The Jungle The Jungle is one of the most famous American novels ever written. Most people associate The Jungle with the federal legislation it provoked. Americans were horrified to learn about the terrible sanitation under which their meat products were packed. They were even more horrified to learn that the labels listing the ingredients in tinned meat products were full of lies. The revelation that rotten and diseased meat was sold without a single consideration for public health infuriated American citizens.
They consumed meat containing the ground remains of poisoned rats and sometimes-unfortunate workers who fell into the machinery for grinding meat and producing lard. Within months of The Jungle’s publication, the sale of meat products dropped dramatically. The public outcry of indignation led to the passage of the 1906 Pure Food and Drug Act, less than a year after the novel’s publication. However, contrary to what many people believe, Sinclair did not write The Jungle to incite the American government into regulating the sanitation of the meat packing industry. The details regarding the unsanitary and disgusting conditions in meat packing factories are background details of a much larger picture. Sinclair wrote his novel to provoke outrage over the miserable working conditions of industrial wage labor. He detailed the lack of sanitation in the factories in order to provoke sympathy and outrage for the impoverished factory workers.
The germs and disease inside the meat packing establishments were indeed a public health concern, but it was far more of a concern for the workers. Sinclair portrays the various sicknesses they suffer as a result of their working environments. Sinclair wrote his novel as an appeal to Socialism, a political theory based on the writings of Marx. He follows Jurgis’s Lithuanian immigrant family into the disgusting tenements and meat packing factories of Chicago. There, they suffer the loss of all their dreams of success and freedom in America.
They find themselves leashed to the grinding poverty and misery of the city slums despite all their best efforts. Sinclair’s purpose is to display the evils of capitalism as an economic system. Sinclair was bemused by the public reaction to his phenomenally successful novel. He said that he had aimed for America’s heart, but had ended by hitting it in the stomach. Jurgis suffers misfortune after misfortune. He joins the union only to see the union fail to improve working conditions.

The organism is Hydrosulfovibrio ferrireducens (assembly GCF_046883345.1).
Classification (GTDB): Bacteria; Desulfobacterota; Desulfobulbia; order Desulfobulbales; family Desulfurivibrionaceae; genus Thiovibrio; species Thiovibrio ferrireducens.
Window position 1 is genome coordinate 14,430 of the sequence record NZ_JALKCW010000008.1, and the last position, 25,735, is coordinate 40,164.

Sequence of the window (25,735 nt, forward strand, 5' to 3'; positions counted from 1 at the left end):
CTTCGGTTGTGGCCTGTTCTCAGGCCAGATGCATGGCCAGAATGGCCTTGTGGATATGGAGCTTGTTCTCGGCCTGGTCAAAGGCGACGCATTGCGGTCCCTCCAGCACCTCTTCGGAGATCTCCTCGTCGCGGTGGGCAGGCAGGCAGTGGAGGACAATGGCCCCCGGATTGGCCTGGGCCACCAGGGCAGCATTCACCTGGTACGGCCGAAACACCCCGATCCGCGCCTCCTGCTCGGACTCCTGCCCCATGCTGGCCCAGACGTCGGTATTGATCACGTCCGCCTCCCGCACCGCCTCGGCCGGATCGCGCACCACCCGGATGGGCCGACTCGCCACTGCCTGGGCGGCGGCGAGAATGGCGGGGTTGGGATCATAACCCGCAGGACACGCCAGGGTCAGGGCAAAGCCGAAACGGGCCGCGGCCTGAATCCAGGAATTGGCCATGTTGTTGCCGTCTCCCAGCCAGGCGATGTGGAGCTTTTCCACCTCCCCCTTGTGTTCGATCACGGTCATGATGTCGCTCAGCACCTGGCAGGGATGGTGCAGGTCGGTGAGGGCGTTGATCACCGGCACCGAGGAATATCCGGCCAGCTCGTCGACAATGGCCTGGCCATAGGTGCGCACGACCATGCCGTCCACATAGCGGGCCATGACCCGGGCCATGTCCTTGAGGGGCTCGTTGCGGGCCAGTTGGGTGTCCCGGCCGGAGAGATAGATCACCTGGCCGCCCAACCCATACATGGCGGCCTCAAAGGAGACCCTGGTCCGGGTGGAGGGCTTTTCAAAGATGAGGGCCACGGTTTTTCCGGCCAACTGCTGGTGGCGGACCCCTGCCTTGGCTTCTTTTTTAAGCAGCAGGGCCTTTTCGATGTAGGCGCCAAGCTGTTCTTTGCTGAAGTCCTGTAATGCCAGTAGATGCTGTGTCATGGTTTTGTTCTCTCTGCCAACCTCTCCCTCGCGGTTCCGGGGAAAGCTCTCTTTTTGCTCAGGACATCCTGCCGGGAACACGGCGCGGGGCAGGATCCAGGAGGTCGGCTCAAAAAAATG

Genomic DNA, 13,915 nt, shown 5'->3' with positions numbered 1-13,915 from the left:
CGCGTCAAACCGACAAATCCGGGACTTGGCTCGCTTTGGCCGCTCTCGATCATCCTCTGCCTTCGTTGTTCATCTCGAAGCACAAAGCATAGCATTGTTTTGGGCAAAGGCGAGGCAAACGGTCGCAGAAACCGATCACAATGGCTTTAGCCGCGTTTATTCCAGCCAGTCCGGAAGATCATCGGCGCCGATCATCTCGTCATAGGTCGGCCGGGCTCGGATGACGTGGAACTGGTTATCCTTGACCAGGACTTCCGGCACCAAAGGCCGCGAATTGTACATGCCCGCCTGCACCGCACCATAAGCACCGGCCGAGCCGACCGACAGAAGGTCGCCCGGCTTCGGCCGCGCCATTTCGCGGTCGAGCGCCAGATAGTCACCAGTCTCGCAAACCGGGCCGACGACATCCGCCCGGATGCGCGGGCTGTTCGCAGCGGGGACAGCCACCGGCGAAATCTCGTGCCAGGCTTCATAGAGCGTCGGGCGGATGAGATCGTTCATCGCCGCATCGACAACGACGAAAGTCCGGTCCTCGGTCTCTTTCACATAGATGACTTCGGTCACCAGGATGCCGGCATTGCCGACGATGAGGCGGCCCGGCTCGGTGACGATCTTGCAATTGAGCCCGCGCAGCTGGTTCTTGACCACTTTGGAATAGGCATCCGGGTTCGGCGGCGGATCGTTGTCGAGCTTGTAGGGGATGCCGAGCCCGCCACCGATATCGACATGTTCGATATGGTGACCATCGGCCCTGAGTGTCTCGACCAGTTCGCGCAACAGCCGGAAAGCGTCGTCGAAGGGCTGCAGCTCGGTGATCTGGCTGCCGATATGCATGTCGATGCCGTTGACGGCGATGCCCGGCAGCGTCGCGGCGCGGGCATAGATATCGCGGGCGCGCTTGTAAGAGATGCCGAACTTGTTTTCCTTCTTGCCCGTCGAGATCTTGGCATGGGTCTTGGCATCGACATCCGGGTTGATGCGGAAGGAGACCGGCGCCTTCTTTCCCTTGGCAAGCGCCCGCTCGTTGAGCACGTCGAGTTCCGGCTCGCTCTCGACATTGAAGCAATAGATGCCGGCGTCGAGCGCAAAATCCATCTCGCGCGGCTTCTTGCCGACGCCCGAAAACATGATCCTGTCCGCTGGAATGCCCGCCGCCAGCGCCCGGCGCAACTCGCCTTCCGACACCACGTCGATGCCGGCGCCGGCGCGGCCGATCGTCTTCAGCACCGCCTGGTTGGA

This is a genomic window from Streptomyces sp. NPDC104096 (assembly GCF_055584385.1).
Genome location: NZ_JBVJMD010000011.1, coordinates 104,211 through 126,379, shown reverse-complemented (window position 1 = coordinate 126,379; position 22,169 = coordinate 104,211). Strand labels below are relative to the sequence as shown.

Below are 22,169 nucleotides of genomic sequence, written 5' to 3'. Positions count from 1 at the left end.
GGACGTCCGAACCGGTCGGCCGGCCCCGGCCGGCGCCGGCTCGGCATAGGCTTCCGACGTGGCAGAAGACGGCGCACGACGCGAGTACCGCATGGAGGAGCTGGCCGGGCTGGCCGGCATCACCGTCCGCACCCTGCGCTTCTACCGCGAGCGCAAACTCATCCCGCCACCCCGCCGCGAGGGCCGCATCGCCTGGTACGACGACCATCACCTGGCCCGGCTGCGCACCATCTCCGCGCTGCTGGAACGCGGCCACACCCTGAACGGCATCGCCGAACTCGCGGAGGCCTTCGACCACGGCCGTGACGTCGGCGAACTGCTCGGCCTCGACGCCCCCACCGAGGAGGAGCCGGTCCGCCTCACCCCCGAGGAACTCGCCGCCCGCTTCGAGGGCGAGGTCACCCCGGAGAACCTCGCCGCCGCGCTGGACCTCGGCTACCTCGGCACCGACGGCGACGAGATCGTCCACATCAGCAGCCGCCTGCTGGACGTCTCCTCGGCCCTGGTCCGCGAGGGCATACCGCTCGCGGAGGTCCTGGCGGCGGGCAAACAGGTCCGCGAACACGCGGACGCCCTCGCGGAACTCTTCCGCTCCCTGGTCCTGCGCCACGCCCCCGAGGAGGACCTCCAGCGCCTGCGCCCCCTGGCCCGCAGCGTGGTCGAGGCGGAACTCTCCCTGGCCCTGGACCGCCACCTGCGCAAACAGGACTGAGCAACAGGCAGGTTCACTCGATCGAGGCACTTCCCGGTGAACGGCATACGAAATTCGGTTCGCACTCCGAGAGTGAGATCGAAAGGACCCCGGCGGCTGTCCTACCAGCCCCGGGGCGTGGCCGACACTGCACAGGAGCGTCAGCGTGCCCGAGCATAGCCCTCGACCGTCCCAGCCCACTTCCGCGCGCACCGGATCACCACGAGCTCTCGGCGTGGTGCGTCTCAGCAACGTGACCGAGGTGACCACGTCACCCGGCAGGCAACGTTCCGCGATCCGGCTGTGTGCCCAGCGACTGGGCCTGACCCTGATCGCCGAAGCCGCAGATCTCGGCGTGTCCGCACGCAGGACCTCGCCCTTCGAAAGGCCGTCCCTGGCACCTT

His wife and child die in rapid succession. He becomes a wandering tramp, the victim of the casual cruelty of those better off than he. Finally, he joins the Chicago criminal underworld where money comes easily to him for the first time since his arrival in America. However, that fails to save him as well. He returns to the remnants of his family only to discover that Marija has become a prostitute. Marija’s entrance into prostitution culminates in the essential accusation that Sinclair levels at capitalism. Throughout the Jungle charges capitalism with trafficking in human lives.
Human beings are regarded as useful resources, and they are used until they are worn out and then they are thrown away. The prostitute is the concrete embodiment of the sale of human bodies. Moreover, Sinclair often compares wage laborers to slaves, another form of trafficking in human bodies. In his novel, human lives are bought and sold although most wage laborers do not know they are part of a vast market in human flesh. Moreover, the prostitutes are a form of slavery as well. Women are often kidnapped and forced into the occupation.
They are chained with threats, debt, and drug addiction to their work. Another member of the family, Stanislovas, is dead, having been eaten alive by a swarm of rats in an oil factory. This final degradation beats Jurgis down further. It is then that he happens upon a Socialist political meeting. At this point, Jurgis truly is a beaten man. However, when he listens to the political speaker, he finds that he expresses the essence of all his pain and frustration. He takes Socialism to his heart, believing that it is the only political philosophy that can save his kind. These characters do not show any control over the direction their lives take.
Pre-existing social, political, and economic forces beyond their control shape the inevitable course of their lives. This is the primary element to The Jungle until Jurgis joins the Socialist party. Therefore, The Jungle does make use of literary conventions in order to promote Socialism as a viable political goal. It is through the devotion to Socialism that the disenfranchised working poor can regain control of the political, economic, and social machines that currently drive them to their ruin and their deaths. American History.